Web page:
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Infrastructure study shows dire need

File photo / According to a recent report from the Mississippi Economic Council, 91 local and 15 state-maintained bridges in Lincoln County are deficient.

File photo / According to a recent report from the Mississippi Economic Council, 91 local and 15 state-maintained bridges in Lincoln County are deficient.

A recent report from the Mississippi Economic Council task force summarizes the infrastructure needs statewide and calls for action to support the MEC task force in efforts to create legislative action.

In Lincoln County, 91 local and 15 state-maintained bridges were deemed deficient, according to most up-to-date data from Mississippi Department of Transportation.

The report states that as of June 2015, 936 state bridges and 24,591 state lane miles are currently in need of repair. The number rises exponentially when local bridges and roads are considered — a total of 2,989 local bridges and 13,192 local road miles. The total estimated cost to fully fund today’s transportation need, the report states, is $6.6 billion.

County Engineer Ryan Holmes brought the report to the most recent Lincoln County Board of Supervisors meeting.

“This isn’t data they just pulled out of the air to make them feel good,” Holmes said. “They actually reached out to county engineers, and I did a survey for our county — and also for the city too — to give them this information, so it’s factual. And it’s staggering. We just can’t replace them fast enough.”

The Blueprint Mississippi Task Force outlined a long-range, ongoing program with sustainable income year after year, with a call for funding to be indexed to increase with inflation and with an intense effort in the first 10 years to target the greatest needs. The group pledges that it’s going to create a lobbying campaign to push for legislative action — it’s called Excelerate Mississippi.

The report explains how Mississippi’s infrastructure got so bad, citing inflation, construction costs, gas consumption (a main component for providing road funds) and the last construction program that increased miles traveled by 90 percent. A great deal is due to not maintaining the infrastructure created by a program in 1987 that built 1,077 miles of four-lane highway at a cost of $3.38 billion over 26 years. Business support was key to that venture’s success.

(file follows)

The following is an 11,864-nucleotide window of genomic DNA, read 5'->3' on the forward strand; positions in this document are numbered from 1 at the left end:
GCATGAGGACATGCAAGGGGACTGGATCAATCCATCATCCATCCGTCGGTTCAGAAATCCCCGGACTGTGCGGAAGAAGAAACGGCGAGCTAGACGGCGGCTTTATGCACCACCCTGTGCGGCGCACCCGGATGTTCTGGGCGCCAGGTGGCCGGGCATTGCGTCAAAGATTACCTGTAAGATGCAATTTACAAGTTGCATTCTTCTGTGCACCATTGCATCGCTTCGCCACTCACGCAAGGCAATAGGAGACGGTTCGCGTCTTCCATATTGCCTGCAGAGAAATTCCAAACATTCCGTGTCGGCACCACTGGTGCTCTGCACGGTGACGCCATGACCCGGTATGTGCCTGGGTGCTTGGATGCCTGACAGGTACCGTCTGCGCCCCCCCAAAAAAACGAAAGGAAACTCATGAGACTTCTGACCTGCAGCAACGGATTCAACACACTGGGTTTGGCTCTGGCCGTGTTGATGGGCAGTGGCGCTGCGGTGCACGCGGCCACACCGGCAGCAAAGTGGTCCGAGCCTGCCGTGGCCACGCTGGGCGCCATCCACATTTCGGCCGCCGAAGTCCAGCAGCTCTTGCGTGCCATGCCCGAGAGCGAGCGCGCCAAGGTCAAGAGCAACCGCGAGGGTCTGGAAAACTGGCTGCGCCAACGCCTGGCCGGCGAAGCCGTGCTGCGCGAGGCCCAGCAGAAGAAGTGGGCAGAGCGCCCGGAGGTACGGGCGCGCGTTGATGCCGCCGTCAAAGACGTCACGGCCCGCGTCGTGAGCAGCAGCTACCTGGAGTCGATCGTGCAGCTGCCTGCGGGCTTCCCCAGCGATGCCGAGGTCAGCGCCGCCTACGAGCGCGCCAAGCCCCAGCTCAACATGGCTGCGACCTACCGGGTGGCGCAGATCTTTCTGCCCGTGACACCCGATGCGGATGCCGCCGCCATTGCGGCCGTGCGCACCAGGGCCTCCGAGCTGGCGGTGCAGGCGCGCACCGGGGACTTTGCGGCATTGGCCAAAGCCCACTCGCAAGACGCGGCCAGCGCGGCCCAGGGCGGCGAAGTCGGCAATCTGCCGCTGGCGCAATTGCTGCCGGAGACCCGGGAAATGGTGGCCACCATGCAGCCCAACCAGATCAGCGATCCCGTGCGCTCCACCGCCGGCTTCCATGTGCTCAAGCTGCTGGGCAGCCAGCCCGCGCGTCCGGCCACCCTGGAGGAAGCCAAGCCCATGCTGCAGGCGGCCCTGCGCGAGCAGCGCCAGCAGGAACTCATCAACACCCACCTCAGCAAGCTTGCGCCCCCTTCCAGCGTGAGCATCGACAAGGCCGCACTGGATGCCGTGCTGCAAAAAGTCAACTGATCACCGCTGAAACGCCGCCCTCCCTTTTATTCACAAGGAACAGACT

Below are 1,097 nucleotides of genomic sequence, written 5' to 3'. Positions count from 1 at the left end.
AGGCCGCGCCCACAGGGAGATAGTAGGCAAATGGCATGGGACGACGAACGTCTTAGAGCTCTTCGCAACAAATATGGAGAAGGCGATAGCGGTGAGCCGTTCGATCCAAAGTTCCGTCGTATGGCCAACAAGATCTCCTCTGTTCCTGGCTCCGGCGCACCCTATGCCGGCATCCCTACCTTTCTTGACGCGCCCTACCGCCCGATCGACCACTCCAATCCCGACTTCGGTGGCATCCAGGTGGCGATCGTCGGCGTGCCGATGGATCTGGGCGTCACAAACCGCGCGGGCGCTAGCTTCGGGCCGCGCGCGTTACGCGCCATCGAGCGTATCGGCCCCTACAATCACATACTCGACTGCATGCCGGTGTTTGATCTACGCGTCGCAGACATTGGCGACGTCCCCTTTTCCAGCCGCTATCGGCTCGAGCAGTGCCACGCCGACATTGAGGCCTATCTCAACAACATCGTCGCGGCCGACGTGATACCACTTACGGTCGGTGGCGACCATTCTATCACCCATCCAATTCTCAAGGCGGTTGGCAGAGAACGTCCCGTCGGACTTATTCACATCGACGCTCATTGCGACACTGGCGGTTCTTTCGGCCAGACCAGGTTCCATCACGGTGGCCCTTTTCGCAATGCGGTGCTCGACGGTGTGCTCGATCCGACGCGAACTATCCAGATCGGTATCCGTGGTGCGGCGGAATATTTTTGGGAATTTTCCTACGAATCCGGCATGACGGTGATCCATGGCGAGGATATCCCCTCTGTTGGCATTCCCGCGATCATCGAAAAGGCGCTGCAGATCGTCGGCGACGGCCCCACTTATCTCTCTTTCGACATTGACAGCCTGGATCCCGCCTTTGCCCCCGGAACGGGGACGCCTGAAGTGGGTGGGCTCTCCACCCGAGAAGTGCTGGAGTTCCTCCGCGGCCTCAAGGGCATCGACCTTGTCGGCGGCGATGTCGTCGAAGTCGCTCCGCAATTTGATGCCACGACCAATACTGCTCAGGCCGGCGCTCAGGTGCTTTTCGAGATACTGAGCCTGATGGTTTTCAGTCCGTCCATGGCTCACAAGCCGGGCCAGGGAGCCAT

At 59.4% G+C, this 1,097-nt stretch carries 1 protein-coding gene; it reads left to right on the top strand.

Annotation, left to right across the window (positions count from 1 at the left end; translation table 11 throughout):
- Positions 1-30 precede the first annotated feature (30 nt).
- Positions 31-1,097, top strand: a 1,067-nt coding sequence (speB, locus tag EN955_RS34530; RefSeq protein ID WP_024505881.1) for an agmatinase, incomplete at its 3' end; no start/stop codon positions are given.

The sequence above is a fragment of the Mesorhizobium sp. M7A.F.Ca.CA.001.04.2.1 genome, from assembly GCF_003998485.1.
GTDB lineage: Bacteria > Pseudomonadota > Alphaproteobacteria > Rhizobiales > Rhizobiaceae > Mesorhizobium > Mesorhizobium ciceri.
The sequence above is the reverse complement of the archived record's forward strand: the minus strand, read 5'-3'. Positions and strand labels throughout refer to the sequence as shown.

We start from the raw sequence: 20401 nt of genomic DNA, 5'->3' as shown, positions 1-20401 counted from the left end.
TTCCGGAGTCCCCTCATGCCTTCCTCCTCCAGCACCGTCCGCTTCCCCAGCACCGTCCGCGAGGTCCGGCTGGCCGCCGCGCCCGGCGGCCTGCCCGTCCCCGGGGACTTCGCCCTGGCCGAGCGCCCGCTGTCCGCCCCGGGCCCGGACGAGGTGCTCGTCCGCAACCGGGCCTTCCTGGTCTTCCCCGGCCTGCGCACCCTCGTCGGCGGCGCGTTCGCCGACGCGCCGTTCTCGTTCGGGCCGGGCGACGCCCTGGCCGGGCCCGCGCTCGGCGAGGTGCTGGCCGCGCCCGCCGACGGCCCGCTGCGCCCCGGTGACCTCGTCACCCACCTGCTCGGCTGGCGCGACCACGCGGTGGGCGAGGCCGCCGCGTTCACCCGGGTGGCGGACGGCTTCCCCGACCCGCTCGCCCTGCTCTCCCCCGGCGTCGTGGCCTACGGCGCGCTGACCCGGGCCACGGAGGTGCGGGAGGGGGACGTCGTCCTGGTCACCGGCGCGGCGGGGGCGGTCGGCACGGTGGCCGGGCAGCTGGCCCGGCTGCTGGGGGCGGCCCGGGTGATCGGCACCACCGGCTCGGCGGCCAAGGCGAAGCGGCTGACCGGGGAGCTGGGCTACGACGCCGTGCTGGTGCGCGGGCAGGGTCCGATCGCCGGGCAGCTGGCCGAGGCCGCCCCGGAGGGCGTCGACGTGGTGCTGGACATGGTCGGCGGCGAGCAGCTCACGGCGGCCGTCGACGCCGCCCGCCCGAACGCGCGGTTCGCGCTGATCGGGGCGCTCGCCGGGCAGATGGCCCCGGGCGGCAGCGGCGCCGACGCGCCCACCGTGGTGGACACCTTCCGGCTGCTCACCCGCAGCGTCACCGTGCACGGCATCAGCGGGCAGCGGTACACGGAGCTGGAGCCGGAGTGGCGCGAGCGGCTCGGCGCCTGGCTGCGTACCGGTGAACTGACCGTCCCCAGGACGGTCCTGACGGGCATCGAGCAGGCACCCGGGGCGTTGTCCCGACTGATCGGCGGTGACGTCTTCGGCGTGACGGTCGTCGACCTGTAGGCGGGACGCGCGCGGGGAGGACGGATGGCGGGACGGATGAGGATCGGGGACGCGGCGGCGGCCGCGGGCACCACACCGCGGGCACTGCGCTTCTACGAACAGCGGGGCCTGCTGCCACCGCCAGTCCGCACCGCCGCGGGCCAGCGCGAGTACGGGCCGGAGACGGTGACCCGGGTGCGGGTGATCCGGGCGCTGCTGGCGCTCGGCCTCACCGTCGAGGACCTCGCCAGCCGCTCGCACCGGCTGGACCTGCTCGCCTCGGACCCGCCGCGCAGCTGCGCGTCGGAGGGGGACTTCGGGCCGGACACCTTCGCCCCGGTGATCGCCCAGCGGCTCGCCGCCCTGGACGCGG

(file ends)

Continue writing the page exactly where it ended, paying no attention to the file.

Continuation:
“There’s been a 108 percent increase in inflation since then and construction costs have gone up 217 percent… that just gives you an idea,” Holmes said. “Most of our funding for road improvement comes from the gas tax. Our gas revenue has only gone up 1.6 percent. Our current fuel tax is at 18 cents, which is lower than both of our neighboring states.”

Excelerate Mississippi calls for additional funding to be allocated to highways and transportation. The recommendations include an additional $375 million a year targeted for the most critical bridges and roads – with $300 million focused on state roads and bridges and $75 million or 20 percent for local needs. This would provide $3.75 billion over the first 10 years of the program, and continue to provide funding going forward, the report claims.

Jeff Dungan, of Dungan Engineering, said the report doesn’t state specifics on how the money would be distributed locally and what would be required to execute repairs with the money — but it does show how dire the need is.

“They just say that ‘Hey, right now there’s $72 million a year being spent on local roads and bridges — there needs to be another $75 million spent,’” Dungan said. “They’re saying basically that y’all have half the money you need.”

The program calls for MDOT to rehabilitate, repair and maintain road surfaces that no longer meet the standards for which they were constructed. Ongoing funding, the report said, will also close much of the gap on needed preventive maintenance.

Joe Sanderson Jr., who heads the poultry company that bears his name and led the study, suggested at a news conference that it might be a good idea to raise taxes for transportation at the same time that officials were cutting the state’s personal income tax and corporate franchise tax, with the tax cuts possibly outweighing the increase, the AP reported.